GIFTED OR TALENTED
(In Response to the Prompt: “What a Remarkable Gift”)
What is the difference between being “gifted” and being “talented?” Although there are no generally agreed upon definitions for these two words, they are similar in meaning but are generally used in different ways. The term “gifted” is most often, but not always, used in conjunction with intellectual ability and implies an innate quality. In many school placement decisions, individuals with IQ scores above 130 (the upper 2% on the bell curve) are generally classified as being “gifted.” While a person’s IQ may or may not be a true measure of intelligence, it at least measures some innate ability. The term “talented” is most often used to describe someone with an acquired ability to perform significantly above the norm in any one of many different endeavors, including but not limited to music, art, food preparation, or athletics but typically not intellectual pursuits. A person becomes “talented” after much hard work and practice.
I am aware of no numerical scale that can be used to evaluate “talent” in music other than the number of records or albums sold by an artist, but it would be unfair and foolhardy to compare the “talent” of a classical violinist to a pop singer by this method. Similarly, there is no logical way to numerically evaluate a painter, a sculptor, or a chef. Sports may be the exception. In baseball, for example, the batting or earned run average can be used to evaluate a player’s performance. In football, a quarterback can be evaluated based upon the percentage of passes completed, touchdown passes thrown, or number of games won, but you can’t really evaluate the “talent” of a defensive lineman by comparing it to the “talent” of a running back or quarterback.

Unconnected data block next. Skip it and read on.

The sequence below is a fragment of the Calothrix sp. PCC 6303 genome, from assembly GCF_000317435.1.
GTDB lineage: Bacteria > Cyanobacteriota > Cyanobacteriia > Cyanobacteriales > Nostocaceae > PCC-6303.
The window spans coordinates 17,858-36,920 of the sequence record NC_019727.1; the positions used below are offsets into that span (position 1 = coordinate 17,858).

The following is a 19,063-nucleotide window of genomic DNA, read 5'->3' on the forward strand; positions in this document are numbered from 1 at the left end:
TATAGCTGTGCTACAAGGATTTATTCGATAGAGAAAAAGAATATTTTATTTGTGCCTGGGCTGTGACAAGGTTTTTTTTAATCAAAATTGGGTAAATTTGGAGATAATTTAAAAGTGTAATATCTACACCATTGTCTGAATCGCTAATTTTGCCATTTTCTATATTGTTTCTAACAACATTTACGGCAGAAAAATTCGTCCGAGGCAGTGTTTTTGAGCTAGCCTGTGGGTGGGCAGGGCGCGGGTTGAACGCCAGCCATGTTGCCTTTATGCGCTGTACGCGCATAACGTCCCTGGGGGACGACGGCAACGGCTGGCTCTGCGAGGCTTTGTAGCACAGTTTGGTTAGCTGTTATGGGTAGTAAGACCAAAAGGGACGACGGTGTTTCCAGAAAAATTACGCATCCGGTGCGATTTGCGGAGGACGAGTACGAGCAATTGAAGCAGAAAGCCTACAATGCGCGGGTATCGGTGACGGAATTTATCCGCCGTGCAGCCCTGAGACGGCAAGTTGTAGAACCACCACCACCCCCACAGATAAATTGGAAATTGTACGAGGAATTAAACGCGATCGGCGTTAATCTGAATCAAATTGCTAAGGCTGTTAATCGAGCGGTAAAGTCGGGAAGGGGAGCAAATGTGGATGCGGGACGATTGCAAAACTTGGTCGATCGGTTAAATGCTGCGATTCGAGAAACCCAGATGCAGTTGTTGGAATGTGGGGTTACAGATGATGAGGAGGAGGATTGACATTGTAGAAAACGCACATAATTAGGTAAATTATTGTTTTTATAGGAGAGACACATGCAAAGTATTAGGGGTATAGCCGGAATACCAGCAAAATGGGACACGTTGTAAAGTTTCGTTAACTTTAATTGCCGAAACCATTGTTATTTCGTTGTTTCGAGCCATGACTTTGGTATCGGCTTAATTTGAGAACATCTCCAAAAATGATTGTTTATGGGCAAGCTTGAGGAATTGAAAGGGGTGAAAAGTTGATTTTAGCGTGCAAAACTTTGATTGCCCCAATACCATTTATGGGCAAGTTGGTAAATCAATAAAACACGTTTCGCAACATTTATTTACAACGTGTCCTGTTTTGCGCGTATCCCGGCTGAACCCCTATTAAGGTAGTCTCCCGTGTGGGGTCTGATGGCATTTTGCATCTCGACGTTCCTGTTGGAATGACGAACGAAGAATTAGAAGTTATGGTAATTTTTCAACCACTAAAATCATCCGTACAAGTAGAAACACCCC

Using the above meanings, it is possible to be “gifted” without being “talented” and “talented” without being “gifted.” It is also possible to be both “gifted and talented,” which is probably the case for most people who rise to the very top in their respective vocations. It could be said that people like Madonna and Shakira are both “intellectually gifted” and “musically gifted” as well as being “talented.” Many people would agree that Elvis Presley was “musically gifted” and “talented” but not “intellectually gifted.” Many who don’t make it quite to the top can be very “talented” but not necessarily “gifted.” Similarly, most lists don’t include Sharon Stone as being among the one hundred most “talented” actresses, but I have read that she has a nearly genius IQ of over 150.
While it appears there is at least some standard way to evaluate whether a person is “intellectually gifted,” there is no universally accepted, objective way to evaluate and compare the “talent” of two or more individuals. One would have to say then that “giftedness” is innate, but “talent” is in the eye, ear, nose, or taste buds of the beholder.